Charlie Gard: Why parents decided it was too late to take baby to US and instead allow him to die

It is now too late for the experimental treatment to work, everyone involved in the case how now agreed

Andrew Griffin
Monday 24 July 2017 14:33
Charlie Gard's parents Connie Yates and Chris Gard arrive at the Royal Courts of Justice this morning
Charlie Gard's parents Connie Yates and Chris Gard arrive at the Royal Courts of Justice this morning

The Charlie Gard case has come to a close, with the parents agreeing that the British baby should not travel to undergo further treatment.

The decision means that the 11-month-old will stay in Britain. It comes after a range of experts met to discuss the case – which was due to be ruled on by a High Court judge.

The lawyer told said that time had "run out" for the child. "For Charlie it is too late. The damage has been done," Grant Armstrong said.

The parents said they would discuss with the judge and other authorities about how the baby will be allowed to die. Armstrong said the news had left Charlie's parents extremely distressed and they now "wish to spend the maximum amount of time they have left with Charlie."

It marks the end of a difficult and emotional case for everyone involved. The effects of the dispute are likely to lead to fundamental questions about the treatment of children and rare diseases.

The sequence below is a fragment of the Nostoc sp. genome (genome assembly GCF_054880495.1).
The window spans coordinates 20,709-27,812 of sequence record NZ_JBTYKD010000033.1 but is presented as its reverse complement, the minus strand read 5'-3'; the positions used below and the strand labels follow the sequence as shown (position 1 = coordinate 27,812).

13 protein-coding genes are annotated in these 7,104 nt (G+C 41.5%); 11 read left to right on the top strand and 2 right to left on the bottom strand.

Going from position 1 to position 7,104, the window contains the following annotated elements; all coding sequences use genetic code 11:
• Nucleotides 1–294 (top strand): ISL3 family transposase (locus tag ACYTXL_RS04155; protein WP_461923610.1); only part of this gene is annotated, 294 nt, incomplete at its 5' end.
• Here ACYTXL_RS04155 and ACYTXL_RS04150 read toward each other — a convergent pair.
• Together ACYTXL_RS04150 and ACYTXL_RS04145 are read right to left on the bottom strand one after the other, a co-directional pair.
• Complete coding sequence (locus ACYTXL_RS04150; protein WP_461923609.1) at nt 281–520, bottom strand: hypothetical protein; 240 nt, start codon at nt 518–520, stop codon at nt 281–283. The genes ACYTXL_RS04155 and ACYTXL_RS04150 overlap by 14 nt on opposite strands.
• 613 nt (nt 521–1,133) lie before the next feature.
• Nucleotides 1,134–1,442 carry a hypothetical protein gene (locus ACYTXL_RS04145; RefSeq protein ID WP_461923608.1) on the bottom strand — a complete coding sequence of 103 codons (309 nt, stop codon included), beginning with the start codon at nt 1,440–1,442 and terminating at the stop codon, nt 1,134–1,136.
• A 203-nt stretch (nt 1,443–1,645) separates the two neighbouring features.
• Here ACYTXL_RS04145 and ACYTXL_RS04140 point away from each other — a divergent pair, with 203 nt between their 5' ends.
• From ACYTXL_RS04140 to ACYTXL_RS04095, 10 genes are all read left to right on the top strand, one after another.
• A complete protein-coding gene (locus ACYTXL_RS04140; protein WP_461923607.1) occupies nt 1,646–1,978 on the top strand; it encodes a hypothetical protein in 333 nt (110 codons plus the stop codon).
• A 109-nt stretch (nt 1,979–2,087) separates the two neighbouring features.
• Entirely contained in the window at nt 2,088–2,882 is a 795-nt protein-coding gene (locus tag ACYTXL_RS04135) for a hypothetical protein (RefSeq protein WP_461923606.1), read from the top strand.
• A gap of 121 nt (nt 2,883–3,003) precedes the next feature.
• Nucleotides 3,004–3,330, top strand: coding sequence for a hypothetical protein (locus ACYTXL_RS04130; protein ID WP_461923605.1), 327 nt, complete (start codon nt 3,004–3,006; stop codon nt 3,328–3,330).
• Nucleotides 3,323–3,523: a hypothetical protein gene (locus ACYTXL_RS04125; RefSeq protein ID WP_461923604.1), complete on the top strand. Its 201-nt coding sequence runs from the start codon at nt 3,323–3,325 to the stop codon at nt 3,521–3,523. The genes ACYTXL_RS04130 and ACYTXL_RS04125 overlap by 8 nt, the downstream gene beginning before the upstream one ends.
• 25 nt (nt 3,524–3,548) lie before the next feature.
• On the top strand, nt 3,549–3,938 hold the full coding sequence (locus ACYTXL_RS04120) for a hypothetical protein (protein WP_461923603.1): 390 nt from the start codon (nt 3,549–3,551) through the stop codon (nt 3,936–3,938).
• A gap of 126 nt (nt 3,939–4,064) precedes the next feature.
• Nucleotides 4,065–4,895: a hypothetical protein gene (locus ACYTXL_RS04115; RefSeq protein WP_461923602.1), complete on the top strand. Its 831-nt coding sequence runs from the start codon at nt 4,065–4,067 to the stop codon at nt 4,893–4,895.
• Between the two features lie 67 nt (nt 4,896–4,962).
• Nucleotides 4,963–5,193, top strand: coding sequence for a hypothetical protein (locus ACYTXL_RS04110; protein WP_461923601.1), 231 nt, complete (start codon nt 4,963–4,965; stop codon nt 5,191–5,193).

But for now everyone involved has agreed that it is too late for the experimental treatment that the parents had hoped to pursue to work. That brings an end to the immediate questions in the case, and means that Charlie will stay in the care of Great Ormond Street Hospital, where he will probably die.

Charlie has a rare genetic condition causing progressive muscle weakness and brain damage. His parents had sought to send him to the United States to undergo experimental therapy.

Britain's courts, backed by the European Court of Human Rights, have refused permission, saying it would prolong his suffering without any realistic prospect of helping the 11-month-old child.

The new decision comes after experts from around the world met with each other and with the parents, to explore the possibilities for Charlie's treatment. The results of those tests appear to be so devastating that the parents have agreed that the experimental treatment will no longer help.

The parents had hoped that those discussions would go the opposite way, with the doctor offering to conduct the treatment – who recently flew over from the US to see Charlie – agreeing that the baby might have a chance. But the findings were that Charlie's illness was too far gone.

Charlie has experienced significant muscular atrophy, for instance, as a result of his condition. While the treatment could potentially improve his condition – though doctors have said the chances are low – it would not be able to reverse those effects and so it is too late to pursue that route, the family has agreed.

Charlie's parents said through their lawyer in court that they hope that the case can change the way medical decisions are made in the future. It should be proof that if mitochondrial treatment is going to take place then doctors should begin as soon as they can, they said.

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